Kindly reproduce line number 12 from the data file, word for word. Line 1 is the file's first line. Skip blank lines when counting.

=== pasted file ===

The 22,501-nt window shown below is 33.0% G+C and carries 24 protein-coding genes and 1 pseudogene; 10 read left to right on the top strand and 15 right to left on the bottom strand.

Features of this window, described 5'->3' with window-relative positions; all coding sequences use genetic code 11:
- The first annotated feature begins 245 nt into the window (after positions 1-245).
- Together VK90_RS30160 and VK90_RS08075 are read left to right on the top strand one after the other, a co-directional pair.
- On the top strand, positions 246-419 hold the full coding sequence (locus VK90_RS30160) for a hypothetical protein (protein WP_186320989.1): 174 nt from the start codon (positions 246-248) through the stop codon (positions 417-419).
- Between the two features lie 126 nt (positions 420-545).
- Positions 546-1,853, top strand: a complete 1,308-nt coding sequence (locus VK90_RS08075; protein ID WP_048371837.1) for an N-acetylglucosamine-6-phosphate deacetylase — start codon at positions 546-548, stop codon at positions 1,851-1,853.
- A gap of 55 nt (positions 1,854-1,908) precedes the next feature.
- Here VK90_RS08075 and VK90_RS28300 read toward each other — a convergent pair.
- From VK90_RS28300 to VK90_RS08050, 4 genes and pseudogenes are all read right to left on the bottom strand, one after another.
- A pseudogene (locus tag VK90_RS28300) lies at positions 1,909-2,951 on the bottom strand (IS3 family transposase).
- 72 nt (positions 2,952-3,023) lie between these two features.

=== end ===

- 72 nt (positions 2,952-3,023) lie between these two features.